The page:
JACKSON Josalyn Filkins has only been in Mississippi since July 5, when she accepted the job offer of principal at Midtown Charter Public School in Jackson, replacing former principal Jemar Tisby. So far, she says, the community has been exceptionally welcoming, and that Sylvester's, a barbecue spot in Raymond, is hands down her favorite place to eat. The food in Washington, D.C., where she worked before as a charter-school principal, has nothing on the food in Mississippi, she says. But Filkins does not project her job to be a cakewalk. Tisby's administration left shaky conditions at Midtown, with an exodus of teachers, leaving instructional slots open at the school even during the regular school year.
With community champion Midtown Partners Inc. providing a bevy of services to community members, the charter school serves fifth- through seventh-grade students in that neighborhood, even though the charter law has expanded to allow students who don't even live in Jackson the opportunity to attend.
When Filkins sat down with the Jackson Free Press, she talked about her plans for the future of the school and for engaging with the community as Midtown tries to move forward amid potential litigation against the charter law, and as legislation opens the doors of the charter school to kids who don't live in Jackson.
Tell me about your childhood.
I'm originally from outside of Chicago. I'm from Joliet, Ill. I went to Illinois State University. I studied education, of course. From a young age I knew that I wanted to be a teacher, and my mom kind of pushed me a little bit further. She would always say, "you know, why don't you run the school? What about being an administrator, what about being a principal?"
But I knew that in order for me to be able to really lead a school with fidelity I had to have all of the moving pieces that go into being a principal. In order for me to really guide and lead teachers, I would really have to have the experience of being a teacher to say, "hey, I've been in the trenches, I get it. These are the things that work, (and) these are the things that don't." So let's move toward really making sure that we're building student achievement to full capacity.
Were you in regular public schools or charter schools?
I started in traditional setting and then after I went through all the steps of growing myself as a leader, I then transitioned into becoming an assistant principal at a charter school. And then I became the founding principal of that (charter school's) middle-school site, and got it off the ground running. I moved to D.C., and I really loved D.C. and all the things that they were doing in the charter community, but there was an opportunity in Mississippi, and I was really excited to see how there are two charters that just started in Mississippi and they're gaining some steam. There are some great things happening in Mississippi for the community members of the state, and I'm like, let me go ahead and get on board. See what I can do.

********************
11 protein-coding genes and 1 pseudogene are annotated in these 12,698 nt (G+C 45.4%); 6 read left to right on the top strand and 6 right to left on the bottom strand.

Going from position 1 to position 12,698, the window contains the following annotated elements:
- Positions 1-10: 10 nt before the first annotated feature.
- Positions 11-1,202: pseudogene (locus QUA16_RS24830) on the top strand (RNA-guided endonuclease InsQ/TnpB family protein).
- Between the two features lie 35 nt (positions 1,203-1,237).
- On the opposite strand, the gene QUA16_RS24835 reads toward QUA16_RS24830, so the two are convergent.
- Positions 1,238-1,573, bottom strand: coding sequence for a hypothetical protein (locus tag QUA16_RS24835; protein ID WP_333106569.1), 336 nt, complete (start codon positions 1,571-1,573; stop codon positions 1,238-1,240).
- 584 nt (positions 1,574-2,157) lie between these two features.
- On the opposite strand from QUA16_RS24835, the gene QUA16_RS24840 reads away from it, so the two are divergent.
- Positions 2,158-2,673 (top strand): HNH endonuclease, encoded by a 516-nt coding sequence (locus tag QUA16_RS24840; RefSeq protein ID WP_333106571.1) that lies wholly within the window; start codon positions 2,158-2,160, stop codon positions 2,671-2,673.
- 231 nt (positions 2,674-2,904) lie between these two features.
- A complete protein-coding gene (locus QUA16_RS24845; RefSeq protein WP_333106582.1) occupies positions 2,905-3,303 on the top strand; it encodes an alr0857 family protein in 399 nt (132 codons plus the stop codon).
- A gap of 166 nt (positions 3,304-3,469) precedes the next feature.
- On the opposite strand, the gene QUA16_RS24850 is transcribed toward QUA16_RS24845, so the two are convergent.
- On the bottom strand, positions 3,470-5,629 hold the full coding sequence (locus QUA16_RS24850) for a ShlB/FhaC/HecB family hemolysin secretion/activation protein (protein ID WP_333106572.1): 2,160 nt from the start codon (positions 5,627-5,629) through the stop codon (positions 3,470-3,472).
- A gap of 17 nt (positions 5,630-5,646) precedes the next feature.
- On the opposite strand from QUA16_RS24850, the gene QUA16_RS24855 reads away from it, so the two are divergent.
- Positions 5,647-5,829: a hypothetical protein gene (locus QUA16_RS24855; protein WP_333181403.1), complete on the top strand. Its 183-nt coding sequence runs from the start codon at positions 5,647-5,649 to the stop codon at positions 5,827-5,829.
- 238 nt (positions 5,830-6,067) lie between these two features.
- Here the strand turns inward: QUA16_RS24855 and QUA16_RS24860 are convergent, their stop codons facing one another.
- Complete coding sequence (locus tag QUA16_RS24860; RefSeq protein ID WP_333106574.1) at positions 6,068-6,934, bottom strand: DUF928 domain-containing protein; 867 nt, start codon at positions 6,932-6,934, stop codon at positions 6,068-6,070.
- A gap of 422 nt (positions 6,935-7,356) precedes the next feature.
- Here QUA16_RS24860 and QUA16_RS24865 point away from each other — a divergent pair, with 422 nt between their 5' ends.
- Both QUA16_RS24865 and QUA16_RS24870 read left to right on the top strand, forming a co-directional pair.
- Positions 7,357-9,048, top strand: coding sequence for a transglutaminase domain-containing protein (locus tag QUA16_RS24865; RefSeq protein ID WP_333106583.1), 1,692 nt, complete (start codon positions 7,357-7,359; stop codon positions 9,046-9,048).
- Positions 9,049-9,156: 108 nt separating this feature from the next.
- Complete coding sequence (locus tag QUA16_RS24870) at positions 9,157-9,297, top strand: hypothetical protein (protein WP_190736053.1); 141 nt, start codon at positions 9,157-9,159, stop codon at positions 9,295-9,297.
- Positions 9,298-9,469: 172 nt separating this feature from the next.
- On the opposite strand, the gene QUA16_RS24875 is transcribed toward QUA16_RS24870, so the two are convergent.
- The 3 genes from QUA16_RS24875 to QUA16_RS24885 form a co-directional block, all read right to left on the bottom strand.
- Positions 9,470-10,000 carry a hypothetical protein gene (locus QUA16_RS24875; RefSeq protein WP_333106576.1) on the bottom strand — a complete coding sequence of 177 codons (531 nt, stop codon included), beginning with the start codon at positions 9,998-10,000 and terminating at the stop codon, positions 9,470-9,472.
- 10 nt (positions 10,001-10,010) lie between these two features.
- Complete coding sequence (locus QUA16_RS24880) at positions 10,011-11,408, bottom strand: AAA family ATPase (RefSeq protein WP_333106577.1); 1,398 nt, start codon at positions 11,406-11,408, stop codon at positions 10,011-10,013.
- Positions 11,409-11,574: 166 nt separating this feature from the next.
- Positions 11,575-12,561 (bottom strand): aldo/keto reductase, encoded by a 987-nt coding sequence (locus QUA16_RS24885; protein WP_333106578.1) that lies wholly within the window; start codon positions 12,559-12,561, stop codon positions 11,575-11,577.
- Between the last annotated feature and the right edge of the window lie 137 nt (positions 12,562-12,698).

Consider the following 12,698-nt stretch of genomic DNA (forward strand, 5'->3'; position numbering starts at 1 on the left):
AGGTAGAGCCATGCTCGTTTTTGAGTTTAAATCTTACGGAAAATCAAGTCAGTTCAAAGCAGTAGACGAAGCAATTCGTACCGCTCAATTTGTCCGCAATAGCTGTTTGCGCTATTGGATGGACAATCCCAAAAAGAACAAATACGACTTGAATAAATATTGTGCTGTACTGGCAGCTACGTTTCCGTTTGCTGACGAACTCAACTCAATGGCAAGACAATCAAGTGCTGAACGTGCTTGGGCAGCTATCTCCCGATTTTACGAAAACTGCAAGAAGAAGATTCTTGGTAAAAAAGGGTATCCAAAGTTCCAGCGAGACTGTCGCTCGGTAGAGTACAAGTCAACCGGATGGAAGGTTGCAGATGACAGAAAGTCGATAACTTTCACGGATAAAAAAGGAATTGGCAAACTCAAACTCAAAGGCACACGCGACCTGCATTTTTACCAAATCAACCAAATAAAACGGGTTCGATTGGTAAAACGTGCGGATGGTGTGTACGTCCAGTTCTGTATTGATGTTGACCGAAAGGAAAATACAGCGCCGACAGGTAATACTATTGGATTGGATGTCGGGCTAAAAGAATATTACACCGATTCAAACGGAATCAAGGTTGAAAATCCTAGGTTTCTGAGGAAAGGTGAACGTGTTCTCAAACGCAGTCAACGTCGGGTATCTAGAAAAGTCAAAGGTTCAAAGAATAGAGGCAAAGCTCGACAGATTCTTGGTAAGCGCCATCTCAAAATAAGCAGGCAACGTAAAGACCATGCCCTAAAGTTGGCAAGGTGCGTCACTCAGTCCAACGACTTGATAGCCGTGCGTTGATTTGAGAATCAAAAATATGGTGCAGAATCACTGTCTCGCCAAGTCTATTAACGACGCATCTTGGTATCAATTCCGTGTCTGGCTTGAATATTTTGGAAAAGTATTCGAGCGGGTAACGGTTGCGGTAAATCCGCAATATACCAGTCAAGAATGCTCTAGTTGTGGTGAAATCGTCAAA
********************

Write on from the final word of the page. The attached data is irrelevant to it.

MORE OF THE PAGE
As soon as I interviewed with Midtown I just fell in love with the community. It's just a different vibe, very much at home, welcoming and kind. Wherever we're moving in charters, I want be a part of that to show the community we're all public entities, and we're all here to give kids choice and do what's best for students and just keeping kids first.
Have you hit maximum enrollment numbers for the school year?
We have nearly full enrollment for sixth and seventh grades, but we have a few slots open for fifth grade still. We're trying to get those enrollment numbers up however we can. We're trying to make sure all the students have a choice and to let the community know that there's a choice for them. We really would like to do 52 students at each grade level.
The model we want to focus on is having smaller class settings for the students to give them that individual attention and intervention. We've reworked the master schedule so there is an intervention block to support them and get them that very specific targeted instructional time. (We are) using the data to say, OK, there are certain strands that each student is struggling in; let's make sure we're giving them the instruction they need to support them in growing in those areas.
How are you doing with community engagement with parents?
The best part of Midtown Public Charter, I would say, is the fact that we have Midtown Partners. I feel that Midtown Partners is such a valuable asset to us. We really need to ensure that the parents know that they have all of those resources at their fingertips. The GED program, the daycare, the Montessori school, there's clinic times, there's dentistry, there's all these resources in this community that they can tap into.
So really a personal goal for me this year is to make sure those parents understand and utilize the resources that they have for them. I have a parent academy that I'm running the first Wednesday of every month. I really want to focus on helping the parents to be comfortable in the Common Core, understanding Common Core math questions, the literacy piece of it, and additionally I'm going to try to bring in some of our Midtown partners.
Sierra Mannie is an education reporting fellow for the Jackson Free Press and The Hechinger Report. Read more at jfp.ms/education.
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